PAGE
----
Is this the end of paid media as we know it?

cartoon man behind several doorways, ad blocking's impact on marketing

By , Posted August 14, 2017

This isn’t meant to scare anyone working in the paid media realm, but let’s share some quick facts.

If you take these at face value, you may have your own “Chicken Little” moment. Is this the end of paid media as we know it? Will we still be able to target users with the highest propensity to engage with our message? Will our ability to draw a user down the conversion funnel be limited by these ongoing changes in our industry? Will they even see our message?

Let’s take one step back before we go around yelling that the sky is falling and address these one by one. If technology has taught us anything, it is just how quick to react and adapt to change it can be. Paid media technology is no different.

Google’s Ad “Filtering”

Google is part of the Coalition for Better Ads—a group which seeks to “develop and implement new global standards for online advertising that address consumer expectations.” They have identified 12 types of ads which cause a poor user experience. Site owners and publishers will be notified if their site is being deemed obtrusive with the ads it’s serving and will have an opportunity to fix the issues to remove the embargo.

The underlying themes of the ad types deemed offensive are1:

An ad should seek to add value to a user’s online experience not detract from it. So here we have Google doing the industry a favor by penalizing those that give us a bad name. Legitimate advertisers should be happy with the approach Google is taking.

Apple’s Upcoming OS Updates

The first action—disabling autoplaying videos with sound—is in line with what we said above and isn’t something anyone should be concerned about.

The second part could be a bit more impactful. For now this only impacts desktop macOS High Sierra Safari users.2 While this isn’t a large part of overall internet traffic and media vendors can turn toward or away from specific browsers, we would be foolish to simply ignore what Apple is doing here.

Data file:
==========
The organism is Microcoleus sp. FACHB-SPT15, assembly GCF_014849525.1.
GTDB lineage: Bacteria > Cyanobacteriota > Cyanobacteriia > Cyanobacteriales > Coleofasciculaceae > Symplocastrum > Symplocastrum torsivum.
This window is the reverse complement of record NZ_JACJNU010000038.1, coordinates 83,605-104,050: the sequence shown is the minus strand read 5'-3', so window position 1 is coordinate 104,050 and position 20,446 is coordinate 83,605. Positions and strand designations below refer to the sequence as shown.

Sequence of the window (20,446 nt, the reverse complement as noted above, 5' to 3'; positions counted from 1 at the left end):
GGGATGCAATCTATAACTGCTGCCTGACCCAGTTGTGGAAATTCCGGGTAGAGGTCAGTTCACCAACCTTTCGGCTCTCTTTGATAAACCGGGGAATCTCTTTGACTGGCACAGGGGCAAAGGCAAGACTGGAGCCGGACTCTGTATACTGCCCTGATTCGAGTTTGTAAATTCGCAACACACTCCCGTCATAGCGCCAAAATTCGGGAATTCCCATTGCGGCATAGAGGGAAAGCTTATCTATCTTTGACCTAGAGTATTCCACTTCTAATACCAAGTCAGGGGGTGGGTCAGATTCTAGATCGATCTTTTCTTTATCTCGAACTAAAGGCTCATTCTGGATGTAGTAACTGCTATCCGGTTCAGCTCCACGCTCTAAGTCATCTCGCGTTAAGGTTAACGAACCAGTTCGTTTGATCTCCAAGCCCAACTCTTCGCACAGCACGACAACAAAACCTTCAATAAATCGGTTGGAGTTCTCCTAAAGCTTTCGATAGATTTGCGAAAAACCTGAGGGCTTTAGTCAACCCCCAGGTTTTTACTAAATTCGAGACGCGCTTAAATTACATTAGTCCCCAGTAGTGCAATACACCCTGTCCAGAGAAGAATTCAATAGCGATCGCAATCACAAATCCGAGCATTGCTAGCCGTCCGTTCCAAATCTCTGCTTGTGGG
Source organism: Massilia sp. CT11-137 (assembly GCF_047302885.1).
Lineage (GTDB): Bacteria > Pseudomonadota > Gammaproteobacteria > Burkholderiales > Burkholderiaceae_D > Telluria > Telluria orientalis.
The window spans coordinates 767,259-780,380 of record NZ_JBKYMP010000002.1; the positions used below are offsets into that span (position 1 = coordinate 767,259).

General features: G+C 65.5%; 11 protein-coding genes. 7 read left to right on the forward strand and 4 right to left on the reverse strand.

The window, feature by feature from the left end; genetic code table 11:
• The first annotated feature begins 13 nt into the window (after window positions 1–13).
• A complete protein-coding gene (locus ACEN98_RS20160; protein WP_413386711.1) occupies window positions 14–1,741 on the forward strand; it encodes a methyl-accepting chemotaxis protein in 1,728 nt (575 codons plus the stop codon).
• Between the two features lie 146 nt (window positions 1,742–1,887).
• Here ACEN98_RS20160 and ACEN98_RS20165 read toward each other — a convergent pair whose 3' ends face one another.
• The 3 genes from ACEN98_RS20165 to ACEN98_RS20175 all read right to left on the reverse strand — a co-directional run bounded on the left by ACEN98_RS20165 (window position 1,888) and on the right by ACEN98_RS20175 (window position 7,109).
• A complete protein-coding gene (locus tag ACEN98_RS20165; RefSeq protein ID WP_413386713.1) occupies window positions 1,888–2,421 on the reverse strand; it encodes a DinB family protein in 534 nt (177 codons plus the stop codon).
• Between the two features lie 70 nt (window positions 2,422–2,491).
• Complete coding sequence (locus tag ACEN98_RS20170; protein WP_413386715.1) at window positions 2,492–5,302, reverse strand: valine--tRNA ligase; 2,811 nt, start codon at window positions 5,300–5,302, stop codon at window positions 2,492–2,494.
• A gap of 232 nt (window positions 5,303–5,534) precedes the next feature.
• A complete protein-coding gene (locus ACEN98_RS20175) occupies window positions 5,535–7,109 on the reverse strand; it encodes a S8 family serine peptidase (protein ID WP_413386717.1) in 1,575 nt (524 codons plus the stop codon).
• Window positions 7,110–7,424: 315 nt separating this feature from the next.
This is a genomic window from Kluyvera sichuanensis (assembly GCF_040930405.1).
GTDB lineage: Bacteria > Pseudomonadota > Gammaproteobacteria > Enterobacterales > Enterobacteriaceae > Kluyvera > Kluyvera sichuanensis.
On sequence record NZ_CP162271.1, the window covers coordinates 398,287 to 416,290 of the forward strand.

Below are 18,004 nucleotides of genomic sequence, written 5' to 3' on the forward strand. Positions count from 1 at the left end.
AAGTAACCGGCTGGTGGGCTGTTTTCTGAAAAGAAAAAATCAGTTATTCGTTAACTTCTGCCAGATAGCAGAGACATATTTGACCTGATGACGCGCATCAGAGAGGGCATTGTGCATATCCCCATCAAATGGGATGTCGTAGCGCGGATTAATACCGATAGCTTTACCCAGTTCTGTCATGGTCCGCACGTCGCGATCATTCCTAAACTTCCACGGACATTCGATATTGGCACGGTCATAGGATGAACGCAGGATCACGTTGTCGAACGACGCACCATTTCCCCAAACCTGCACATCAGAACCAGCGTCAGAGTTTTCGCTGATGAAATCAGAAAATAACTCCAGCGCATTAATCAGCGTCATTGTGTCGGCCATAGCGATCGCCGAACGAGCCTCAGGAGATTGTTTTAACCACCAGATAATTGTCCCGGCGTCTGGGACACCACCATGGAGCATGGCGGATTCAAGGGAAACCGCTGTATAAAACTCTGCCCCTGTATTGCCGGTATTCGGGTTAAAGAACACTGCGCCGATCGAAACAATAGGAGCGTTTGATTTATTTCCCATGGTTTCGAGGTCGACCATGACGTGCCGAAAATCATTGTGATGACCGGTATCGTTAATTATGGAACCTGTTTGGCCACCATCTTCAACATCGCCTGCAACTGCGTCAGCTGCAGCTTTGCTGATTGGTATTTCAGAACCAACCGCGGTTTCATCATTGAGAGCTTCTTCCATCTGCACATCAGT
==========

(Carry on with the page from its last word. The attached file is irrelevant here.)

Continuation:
The Intelligent Tracking Prevention technology will limit the ability to place third-party cookies on a user’s device. This would severely limit, if not stop completely, the cookie-based retargeting of users with your advertising message as they browse the web. (Retargeting is a proven method of spending advertising dollars efficiently, and when done properly, is not intrusive or annoying to end users.)

That sounds like a pretty big bummer. The direct impact will soon be known; however, many media vendors no longer need to rely on cookies in order to serve ads to people most likely to engage with their message across their devices and across the web. 

The Proliferation of Ad Blocking

It’s true—more and more people are blocking advertisements. In the grand scheme of things, it’s still a small percentage of ads getting blocked, but the trend is increasing. Someone with ad-blocking software won’t ever see your standard banner unit. While some ad-blocking technology companies seek to hold advertisers for ransom (pay us $$$, and we’ll let your ad through), others are trying to work with publishers in order to allow non-annoying ads through (kinda like Google’s approach).

A well-executed integrated marketing campaign can still reach these ad-blocking users. Let’s take a look at some ways of doing so:

Needless to say, it’s a very delicate balance between wanting valuable customer information in order to meet (or exceed) conversion goals and keeping users’ privacy and browsing experience at the forefront of operations. And so the cat-and-mouse game continues.




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